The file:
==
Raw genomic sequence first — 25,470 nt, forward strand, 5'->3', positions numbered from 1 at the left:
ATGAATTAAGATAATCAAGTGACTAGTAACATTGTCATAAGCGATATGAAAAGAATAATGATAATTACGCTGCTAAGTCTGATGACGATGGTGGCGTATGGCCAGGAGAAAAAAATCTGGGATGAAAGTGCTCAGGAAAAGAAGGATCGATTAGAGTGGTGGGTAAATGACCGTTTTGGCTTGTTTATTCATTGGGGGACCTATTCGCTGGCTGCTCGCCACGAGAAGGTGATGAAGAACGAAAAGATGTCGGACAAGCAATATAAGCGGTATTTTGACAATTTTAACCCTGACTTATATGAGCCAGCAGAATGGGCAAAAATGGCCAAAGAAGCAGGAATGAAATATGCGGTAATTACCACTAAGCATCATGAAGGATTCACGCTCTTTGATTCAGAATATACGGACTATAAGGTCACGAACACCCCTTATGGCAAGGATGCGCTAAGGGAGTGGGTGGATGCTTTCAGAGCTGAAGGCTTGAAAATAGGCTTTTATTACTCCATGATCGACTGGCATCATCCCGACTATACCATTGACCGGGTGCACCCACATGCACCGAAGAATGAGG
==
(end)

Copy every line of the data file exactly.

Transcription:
Raw genomic sequence first — 25,470 nt, forward strand, 5'->3', positions numbered from 1 at the left:
ATGAATTAAGATAATCAAGTGACTAGTAACATTGTCATAAGCGATATGAAAAGAATAATGATAATTACGCTGCTAAGTCTGATGACGATGGTGGCGTATGGCCAGGAGAAAAAAATCTGGGATGAAAGTGCTCAGGAAAAGAAGGATCGATTAGAGTGGTGGGTAAATGACCGTTTTGGCTTGTTTATTCATTGGGGGACCTATTCGCTGGCTGCTCGCCACGAGAAGGTGATGAAGAACGAAAAGATGTCGGACAAGCAATATAAGCGGTATTTTGACAATTTTAACCCTGACTTATATGAGCCAGCAGAATGGGCAAAAATGGCCAAAGAAGCAGGAATGAAATATGCGGTAATTACCACTAAGCATCATGAAGGATTCACGCTCTTTGATTCAGAATATACGGACTATAAGGTCACGAACACCCCTTATGGCAAGGATGCGCTAAGGGAGTGGGTGGATGCTTTCAGAGCTGAAGGCTTGAAAATAGGCTTTTATTACTCCATGATCGACTGGCATCATCCCGACTATACCATTGACCGGGTGCACCCACATGCACCGAAGAATGAGG